History Biography Geography Science Games

The Great Depression

Bonus Army

History >> The Great Depression

What was the Bonus Army?

The Bonus Army was a group of World War I veterans who marched to Washington D.C. in an effort to get their bonus pay. This march, and the government's reaction, was a major event that occurred during the Great Depression.

What did they want?

After World War I, the U.S. Congress voted to give veteran soldiers who fought in the war a bonus. They would be paid $1.25 for each day they served overseas and $1.00 for each day they served in the United States. However, this money would not be paid until 1945. Since World War I ended in 1918, this was a long time to wait.

When the Great Depression began, many veterans were out of work. They wanted to get their bonus pay early to help pay for food and shelter while they looked for jobs.

The March on Washington

In 1932, the veterans organized a march on Washington to demand the early payment of their bonus pay. Around 15,000 veterans converged on the capital. They came from all over the country. They asked that Congress consider a bill that would pay them their bonus pay early.

Setting up Camp

The veterans set up a camp near the U.S. Capitol. They built huts out of cardboard, scrap wood, and tar paper. The camp was organized and only veterans and their families were allowed in the camp. The organizers required that campers did not cause trouble. Their plan was to stay until they got their pay.

Man sitting on crate in Bonus Army camp
Bonus Army Camp by Harris and Ewing
Congress Denies Pay

The Bonus Bill was introduced to Congress to pay the veterans early. Many members of congress wanted to pass the bill, but others felt that the additional taxes would slow the recovery and cause the depression to last longer. President Hoover didn't want the bill to pass. He said the government would not be intimidated by the marchers.

The Bonus Bill was passed in the House of Representatives, but was voted down by the Senate. The veterans were discouraged. Around 5,000 left, but the rest decided to stay in the camp.

Hoover Brings in the Army

Afraid that the veterans would riot, President Hoover ordered the remaining veterans to leave. When they didn't leave, he called in the army. The army was led by General Douglas MacArthur. As the army marched toward the camp, the veterans cheered them on. They thought that the army was marching to honor the veterans. They were wrong. The army entered the camp and began to destroy the huts. They used tear gas and bayonets to get the veterans to move. Several veterans, including their wives and children, were injured in the clash.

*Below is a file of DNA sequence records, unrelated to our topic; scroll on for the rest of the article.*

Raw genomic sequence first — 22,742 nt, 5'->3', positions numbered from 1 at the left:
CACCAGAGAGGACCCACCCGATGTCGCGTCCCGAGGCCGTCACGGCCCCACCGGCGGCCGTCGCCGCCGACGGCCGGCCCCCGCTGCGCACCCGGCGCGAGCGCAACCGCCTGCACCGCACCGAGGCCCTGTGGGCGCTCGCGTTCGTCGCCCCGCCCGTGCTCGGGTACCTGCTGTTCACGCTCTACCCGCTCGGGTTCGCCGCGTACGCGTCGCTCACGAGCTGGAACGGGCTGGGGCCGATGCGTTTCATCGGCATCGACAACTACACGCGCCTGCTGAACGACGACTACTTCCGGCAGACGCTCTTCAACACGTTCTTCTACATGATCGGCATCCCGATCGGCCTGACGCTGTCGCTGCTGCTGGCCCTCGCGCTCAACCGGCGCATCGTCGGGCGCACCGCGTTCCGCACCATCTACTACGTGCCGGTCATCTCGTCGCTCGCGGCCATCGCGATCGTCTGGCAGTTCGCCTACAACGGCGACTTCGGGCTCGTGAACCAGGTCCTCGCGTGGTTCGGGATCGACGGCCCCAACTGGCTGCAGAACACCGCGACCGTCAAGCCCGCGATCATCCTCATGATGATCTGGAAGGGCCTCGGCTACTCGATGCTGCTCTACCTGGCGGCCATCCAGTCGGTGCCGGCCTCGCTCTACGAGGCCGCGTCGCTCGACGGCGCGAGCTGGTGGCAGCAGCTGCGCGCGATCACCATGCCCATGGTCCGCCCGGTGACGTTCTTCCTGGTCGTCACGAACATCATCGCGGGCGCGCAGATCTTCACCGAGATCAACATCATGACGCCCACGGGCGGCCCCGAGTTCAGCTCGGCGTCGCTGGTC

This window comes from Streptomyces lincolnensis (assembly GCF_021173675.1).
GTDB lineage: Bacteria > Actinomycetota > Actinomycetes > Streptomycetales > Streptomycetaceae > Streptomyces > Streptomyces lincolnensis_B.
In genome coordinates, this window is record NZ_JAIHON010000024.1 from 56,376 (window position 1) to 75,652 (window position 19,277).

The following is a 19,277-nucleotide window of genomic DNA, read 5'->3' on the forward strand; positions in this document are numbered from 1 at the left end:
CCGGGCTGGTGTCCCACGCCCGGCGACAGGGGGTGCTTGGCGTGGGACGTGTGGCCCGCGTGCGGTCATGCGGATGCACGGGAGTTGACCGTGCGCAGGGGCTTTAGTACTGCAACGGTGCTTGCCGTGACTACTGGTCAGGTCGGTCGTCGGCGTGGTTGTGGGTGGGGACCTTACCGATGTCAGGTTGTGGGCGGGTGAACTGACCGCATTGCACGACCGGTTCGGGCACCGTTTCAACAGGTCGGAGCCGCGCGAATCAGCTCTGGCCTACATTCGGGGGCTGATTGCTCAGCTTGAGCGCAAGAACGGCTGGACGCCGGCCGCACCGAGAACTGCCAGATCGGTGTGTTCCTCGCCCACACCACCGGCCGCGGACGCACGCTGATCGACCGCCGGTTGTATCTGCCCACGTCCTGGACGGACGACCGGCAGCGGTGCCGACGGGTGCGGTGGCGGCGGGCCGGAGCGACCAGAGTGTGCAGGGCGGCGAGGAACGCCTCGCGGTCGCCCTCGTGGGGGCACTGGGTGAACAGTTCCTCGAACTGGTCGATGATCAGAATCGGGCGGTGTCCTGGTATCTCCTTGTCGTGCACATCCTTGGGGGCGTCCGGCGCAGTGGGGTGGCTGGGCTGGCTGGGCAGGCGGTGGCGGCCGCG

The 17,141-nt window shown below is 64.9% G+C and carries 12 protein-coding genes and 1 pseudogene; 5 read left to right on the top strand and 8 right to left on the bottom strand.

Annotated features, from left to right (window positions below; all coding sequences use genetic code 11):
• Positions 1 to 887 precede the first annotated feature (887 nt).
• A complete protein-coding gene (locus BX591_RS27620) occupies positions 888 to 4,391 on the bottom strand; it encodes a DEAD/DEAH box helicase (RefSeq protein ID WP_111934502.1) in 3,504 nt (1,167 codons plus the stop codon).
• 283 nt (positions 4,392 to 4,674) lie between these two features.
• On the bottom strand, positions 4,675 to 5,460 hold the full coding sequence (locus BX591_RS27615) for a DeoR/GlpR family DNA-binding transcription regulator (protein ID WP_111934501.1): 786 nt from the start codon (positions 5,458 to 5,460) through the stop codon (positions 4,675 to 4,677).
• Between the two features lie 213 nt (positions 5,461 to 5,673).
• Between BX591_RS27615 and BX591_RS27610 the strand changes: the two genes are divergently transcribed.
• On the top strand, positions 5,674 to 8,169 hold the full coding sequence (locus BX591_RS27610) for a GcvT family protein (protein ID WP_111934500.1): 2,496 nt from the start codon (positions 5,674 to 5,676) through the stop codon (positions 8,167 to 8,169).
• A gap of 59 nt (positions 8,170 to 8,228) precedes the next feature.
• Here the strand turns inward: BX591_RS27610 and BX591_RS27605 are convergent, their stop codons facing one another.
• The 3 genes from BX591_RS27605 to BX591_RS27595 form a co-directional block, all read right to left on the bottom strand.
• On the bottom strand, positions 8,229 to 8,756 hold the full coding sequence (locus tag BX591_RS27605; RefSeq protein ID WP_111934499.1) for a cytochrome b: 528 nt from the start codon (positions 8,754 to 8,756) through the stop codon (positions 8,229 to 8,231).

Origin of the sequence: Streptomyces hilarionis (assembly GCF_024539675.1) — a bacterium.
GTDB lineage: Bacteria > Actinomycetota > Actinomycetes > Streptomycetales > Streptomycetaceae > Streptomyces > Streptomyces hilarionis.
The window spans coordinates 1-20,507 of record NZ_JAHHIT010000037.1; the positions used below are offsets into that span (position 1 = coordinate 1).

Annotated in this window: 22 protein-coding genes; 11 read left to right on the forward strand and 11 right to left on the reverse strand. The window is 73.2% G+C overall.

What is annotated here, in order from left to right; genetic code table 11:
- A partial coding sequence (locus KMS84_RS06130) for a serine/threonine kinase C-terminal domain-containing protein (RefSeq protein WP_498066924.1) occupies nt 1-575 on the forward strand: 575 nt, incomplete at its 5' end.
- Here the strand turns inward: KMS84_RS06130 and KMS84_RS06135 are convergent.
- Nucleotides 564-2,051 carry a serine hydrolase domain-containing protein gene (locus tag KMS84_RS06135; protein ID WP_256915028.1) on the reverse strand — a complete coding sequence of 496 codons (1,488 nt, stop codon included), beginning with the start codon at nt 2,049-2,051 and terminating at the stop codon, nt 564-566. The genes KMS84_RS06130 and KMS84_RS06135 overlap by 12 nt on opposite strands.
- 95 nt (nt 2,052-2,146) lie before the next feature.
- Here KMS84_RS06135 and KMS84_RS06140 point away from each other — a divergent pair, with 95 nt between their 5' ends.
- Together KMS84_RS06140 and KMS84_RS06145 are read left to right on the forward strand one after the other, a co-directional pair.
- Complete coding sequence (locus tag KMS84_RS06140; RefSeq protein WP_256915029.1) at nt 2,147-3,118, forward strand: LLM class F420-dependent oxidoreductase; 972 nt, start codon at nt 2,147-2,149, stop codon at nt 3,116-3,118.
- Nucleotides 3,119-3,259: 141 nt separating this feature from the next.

Legacy and Aftermath

The plight of the Bonus Army was certainly a dark moment in the history of the United States. It marked the low point of President Hoover's administration. He lost the election later that year to Franklin D. Roosevelt. No doubt his actions against the Bonus Army did not help his campaign.

Interesting Facts About the Bonus Army
Activities More About the Great Depression
Causes of the Great Depression
The End of the Great Depression
Glossary and Terms

Bonus Army
Dust Bowl
First New Deal
Second New Deal
Stock Market Crash

Crime and Criminals
Daily Life in the City
Daily Life on the Farm
Entertainment and Fun
Louis Armstrong
Al Capone
Amelia Earhart
Herbert Hoover
J. Edgar Hoover
Charles Lindbergh
Eleanor Roosevelt
Franklin D. Roosevelt
Babe Ruth

Fireside Chats
Empire State Building
Roaring Twenties

Works Cited

History >> The Great Depression

Ducksters Footer Gif with Ducks

About Ducksters Privacy Policy 


This site is a product of TSI (Technological Solutions, Inc.), Copyright 2024, All Rights Reserved. By using this site you agree to the Terms of Use.